DC: Definitely.

RKSS – YW: You know, life has real consequences.

DC: I agree. It does. I also have to talk about Turbo Kid while I have you guys. People lose their minds over this film. Personally, Apple and her gnome stick brightens up my day. There’s is just something about this movie that make us all go insane.

RKSS – FS: That’s why the sequel needs to be good. We receive tons of love… people getting tattoos. We really feel the pressure.

RKSS – YW: Yeah, we are putting a lot of pressure on ourselves.

RKSS – FS: That’s why we want to make sure that the storyline is the best it can be.

RKSS – YW: We owe it to everyone that loved the first one. We owe it to all the fans that the sequel needs to be better than the first one.

RKSS – FS: We can’t wait to visit our universe. It’s our baby.

RKSS – AW: We have a script and we are writing a new version just now.

RKSS – YW: We are still picking at it. We want it to be perfect. We have no choice.

DC: I’m sure it will be. Also I wanted to ask about Summer of 84’s soundtrack. It’s incredible. Do you guys ever have a hard time picking out music?

Summer of 84 Poster 208x300 - Fantasia 2018 Interview: RKSS Reminisces Over Great Classic Horrors While Discussing SUMMER OF '84

RKSS – YW: The music is from the same band that made the music for Turbo Kid. Some of the members are our best friends. Jean-Philippe and Jean-Nicolas, both of them in the band are like friends for over 15 years. Jean-Philippe is also the DP of the whole film – of Turbo Kid and Summer of 84. He’s there from the beginning of the project. So even before we are in prep or anything, we’re already sitting down with the script and already talking music. He’s part of the whole process and everything. It’s so much fun.

RKSS – FS: By the time he does the music, he knows the story by heart. For us it’s just like every time we receive a track, it’s like Christmas.

RKSS – YW: It’s a celebration.

RKSS – FS: It’s always spot on. We’re very lucky to have them and hopefully they will do all of our movies.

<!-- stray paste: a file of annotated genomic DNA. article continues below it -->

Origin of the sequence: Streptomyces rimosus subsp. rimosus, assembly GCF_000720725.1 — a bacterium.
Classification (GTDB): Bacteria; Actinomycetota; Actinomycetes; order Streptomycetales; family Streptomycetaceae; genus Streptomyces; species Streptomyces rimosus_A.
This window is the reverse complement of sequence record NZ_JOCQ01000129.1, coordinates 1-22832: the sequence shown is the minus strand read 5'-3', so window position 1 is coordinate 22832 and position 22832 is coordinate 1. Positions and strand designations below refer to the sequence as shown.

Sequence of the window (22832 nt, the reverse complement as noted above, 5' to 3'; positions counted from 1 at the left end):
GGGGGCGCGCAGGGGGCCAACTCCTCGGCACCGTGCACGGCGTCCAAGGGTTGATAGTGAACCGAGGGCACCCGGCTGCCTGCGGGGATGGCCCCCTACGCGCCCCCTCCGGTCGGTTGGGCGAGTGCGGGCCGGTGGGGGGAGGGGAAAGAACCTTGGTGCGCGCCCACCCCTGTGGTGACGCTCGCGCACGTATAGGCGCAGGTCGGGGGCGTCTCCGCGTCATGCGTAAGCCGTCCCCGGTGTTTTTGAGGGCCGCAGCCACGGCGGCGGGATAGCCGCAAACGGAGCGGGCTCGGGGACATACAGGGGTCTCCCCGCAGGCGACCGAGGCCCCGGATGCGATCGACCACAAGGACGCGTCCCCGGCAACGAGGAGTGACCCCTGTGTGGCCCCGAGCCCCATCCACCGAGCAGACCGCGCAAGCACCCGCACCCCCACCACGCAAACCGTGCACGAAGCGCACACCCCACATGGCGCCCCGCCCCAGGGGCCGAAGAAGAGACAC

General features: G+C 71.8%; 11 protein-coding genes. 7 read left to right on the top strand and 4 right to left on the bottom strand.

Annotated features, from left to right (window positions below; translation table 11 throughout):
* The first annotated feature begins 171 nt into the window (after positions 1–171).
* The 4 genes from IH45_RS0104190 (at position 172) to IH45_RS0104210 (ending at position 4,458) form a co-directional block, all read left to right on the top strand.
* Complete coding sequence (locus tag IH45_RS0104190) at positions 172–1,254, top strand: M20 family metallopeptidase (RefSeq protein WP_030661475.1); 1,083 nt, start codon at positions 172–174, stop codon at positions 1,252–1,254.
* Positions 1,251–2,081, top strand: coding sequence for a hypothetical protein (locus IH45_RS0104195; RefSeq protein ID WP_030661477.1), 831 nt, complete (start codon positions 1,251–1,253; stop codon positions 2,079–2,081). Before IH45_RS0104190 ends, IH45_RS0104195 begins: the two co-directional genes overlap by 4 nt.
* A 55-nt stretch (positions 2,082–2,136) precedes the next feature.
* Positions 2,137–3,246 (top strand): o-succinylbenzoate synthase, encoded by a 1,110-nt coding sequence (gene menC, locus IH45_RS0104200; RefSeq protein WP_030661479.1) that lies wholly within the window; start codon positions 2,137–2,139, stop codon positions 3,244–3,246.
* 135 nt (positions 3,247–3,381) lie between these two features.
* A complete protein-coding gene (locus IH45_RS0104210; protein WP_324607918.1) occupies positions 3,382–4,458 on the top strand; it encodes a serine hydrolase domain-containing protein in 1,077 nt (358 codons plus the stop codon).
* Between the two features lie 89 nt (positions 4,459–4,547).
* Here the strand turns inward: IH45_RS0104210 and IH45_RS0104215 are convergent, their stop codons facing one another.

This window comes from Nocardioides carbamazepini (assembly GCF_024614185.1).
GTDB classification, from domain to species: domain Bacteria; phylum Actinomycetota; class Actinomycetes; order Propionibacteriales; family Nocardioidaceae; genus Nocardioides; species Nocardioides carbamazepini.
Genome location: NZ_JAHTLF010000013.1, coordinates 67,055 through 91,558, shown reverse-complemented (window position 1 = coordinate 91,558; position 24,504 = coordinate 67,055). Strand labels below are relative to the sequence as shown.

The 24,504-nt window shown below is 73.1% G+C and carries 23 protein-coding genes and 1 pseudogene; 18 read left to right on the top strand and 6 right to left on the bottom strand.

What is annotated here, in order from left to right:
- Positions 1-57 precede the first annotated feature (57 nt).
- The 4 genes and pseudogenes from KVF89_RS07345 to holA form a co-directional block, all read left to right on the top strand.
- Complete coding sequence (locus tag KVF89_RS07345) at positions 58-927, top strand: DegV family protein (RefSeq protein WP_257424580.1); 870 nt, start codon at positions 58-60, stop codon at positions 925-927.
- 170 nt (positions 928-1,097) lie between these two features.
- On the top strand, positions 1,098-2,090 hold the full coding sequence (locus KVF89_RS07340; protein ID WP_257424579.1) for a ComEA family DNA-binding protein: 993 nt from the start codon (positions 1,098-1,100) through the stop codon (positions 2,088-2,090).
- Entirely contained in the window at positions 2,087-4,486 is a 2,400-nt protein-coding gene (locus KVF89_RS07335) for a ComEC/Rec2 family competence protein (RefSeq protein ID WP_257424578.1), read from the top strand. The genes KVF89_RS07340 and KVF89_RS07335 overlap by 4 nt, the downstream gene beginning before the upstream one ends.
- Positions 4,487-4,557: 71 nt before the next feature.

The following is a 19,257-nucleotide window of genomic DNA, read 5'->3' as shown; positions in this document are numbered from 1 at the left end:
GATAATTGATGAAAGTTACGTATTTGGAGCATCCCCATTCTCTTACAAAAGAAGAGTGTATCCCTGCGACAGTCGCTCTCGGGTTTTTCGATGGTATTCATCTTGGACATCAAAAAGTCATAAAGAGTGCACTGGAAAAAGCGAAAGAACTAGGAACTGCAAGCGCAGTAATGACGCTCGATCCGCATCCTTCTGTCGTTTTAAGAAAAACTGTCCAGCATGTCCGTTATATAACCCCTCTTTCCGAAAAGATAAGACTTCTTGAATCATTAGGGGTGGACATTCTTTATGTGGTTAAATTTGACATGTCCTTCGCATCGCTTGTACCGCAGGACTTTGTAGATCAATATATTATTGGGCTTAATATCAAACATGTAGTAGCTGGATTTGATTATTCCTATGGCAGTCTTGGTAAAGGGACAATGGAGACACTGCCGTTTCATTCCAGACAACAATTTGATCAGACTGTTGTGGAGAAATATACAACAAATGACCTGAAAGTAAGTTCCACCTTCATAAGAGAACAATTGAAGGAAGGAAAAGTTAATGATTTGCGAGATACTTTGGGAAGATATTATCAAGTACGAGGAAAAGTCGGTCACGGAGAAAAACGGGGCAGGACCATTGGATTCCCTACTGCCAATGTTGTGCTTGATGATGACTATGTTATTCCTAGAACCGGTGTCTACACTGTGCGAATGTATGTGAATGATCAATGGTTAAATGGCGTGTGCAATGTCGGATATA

RKSS – YW: He better.

RKSS – FS: Otherwise, he’s not coming to my birthday. (laughs)

RKSS – YW: No. He’s like one of our best friends. He’s like the nicest guy in the world, and he’s insanely talented.

DC: He did an insanely great job with this one. I noticed that with some of your films, like with Summer of 84, you mentioned Joe Dante’s Gremlins. Well, you referenced it and Close Encounters. Are you guys horror fans. If so, do you have a favorite horror?

RKSS – YW: Yes. We are hardcore horror fans. Choosing our favorite horror film is almost like choosing one of your kids. You don’t want to forget one of them. I’d say John Carpenter’s The Thing is probably my favorite horror film.

RKSS – AW: I wanted to say The Thing. Now I have to find a new one. (laughs)

RKSS – YW: Well, I’ll give you The Thing. I really like American Werewolf in London as well.

RKSS – FS: I like both of them, but I will go with Braindead by Peter Jackson because that’s the movie that I had that little spark. When I saw it I said, “Yeah. That’s what I want to do in life.”

DC: You guys picked incredible movies. Thank you for that. It’s always nice reminiscing over great classic horrors. Speaking of great horror, would you guys ever do a sequel for Summer of 84?

RKSS – YW: There is room to do it. I don’t know if it’s needed, but we could do it. There’s definitely multiple ideas that we could go into for the sequel for Summer. But at the same time, I’m not 100% sure that it would be needed. It stands on its own. The sequel would need to be really, really good and really perfect.

RKSS – FS: Again, it all depends on the success of the film.

DC: I do agree that there is room for a sequel, but it could end exactly where it is. Okay, so last question. What would you like people to take from this movie?

RKSS – YW: That growing up sucks. (laughs) Stay a kid for the rest of your life. Look. Do the adult things. You have to do the adult things. Pay your taxes. Go to work. Blah, blah, blah. But in your heart, stay a kid. Play video games. Watch movies. Go on the swing set from time to time. Like, stay a kid at heart because otherwise life sucks and it is too short. So just have fun and be at peace with everybody around you.

RKSS – AW: I hope they get entertained and they feel something.

Written by Zena Dixon

In addition to contributing to Dread Central, Zena Dixon has been writing about all things creepy and horrific for over six years at RealQueenofHorror.com. She has always loved horror films and will soon be known directing her own feature-length horror.